In late 2014, Lockheed Martin announced that it was developing a compact fusion reactor (CFR).36 “Our compact fusion concept combines several alternative magnetic confinement approaches,” reported project lead Tom McGuire, “taking the best parts of each, and offers a 90 percent size reduction over previous concepts.”37 Early production models of Lockheed’s CFR, it was hoped, would be small enough to fit in a shipping container and produce 100 megawatts of power, enough to power 80,000 homes.38
Aside from the dimensions of the device, the most striking aspect of Lockheed’s announcement was the projected timeline. A test CFR, it was claimed, would be built within a year, a prototype within five years, and an operational device within the following five years.39 The project has progressed to a magnetized ion confinement experiment, but little further.
While much of the mainstream media were enthusiastic, publications such as the MIT Technology Review were rather more circumspect, pointing out that Lockheed “offers no data.”40 MIT’s Ian Hutchinson noted that the confinement method described by Lockheed had long been studied without success.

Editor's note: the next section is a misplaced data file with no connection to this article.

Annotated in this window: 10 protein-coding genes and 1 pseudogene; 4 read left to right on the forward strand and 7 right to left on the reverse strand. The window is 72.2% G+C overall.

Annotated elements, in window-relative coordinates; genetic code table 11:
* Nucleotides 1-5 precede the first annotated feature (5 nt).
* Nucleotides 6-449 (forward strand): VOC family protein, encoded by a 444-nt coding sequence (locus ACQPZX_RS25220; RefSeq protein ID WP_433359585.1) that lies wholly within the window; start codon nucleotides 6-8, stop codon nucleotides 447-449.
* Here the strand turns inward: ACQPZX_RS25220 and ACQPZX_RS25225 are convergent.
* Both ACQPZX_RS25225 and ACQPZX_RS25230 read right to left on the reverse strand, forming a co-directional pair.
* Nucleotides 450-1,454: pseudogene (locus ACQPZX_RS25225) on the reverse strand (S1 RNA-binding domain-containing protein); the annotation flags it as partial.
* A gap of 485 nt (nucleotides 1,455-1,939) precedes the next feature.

Based on [what Lockheed had released], as far as I can tell, they aren’t paying attention to the basic physics of magnetic-confinement fusion energy … It seems purely speculative, as if someone has drawn a cartoon and said they are going to fly to Mars with it.41
The cost overruns and shifting schedules that have plagued controlled fusion research also occur in large-scale military projects. The F-35 Joint Strike Fighter development program is just one example.42 In common with fusion research, these programs are primarily funded by the government and can sustain overruns. But unlike fusion, projects such as the F-35 or the troubled Zumwalt-class destroyer program eventually produce something of value despite the delays and escalating costs.
Having fallen short of predictions for more than six decades, controlled fusion’s many false starts should not be seen as proof that it is unachievable. The first successful manned flight was preceded by a long history of failed attempts, some dating back millennia.43 Unlike the Manhattan Project, an obvious point of comparison, a technological achievement as complicated as manned flight could not simply be forced into being. This is exactly what we have seen with controlled fusion.
It really does seem that we are just not ready for it yet.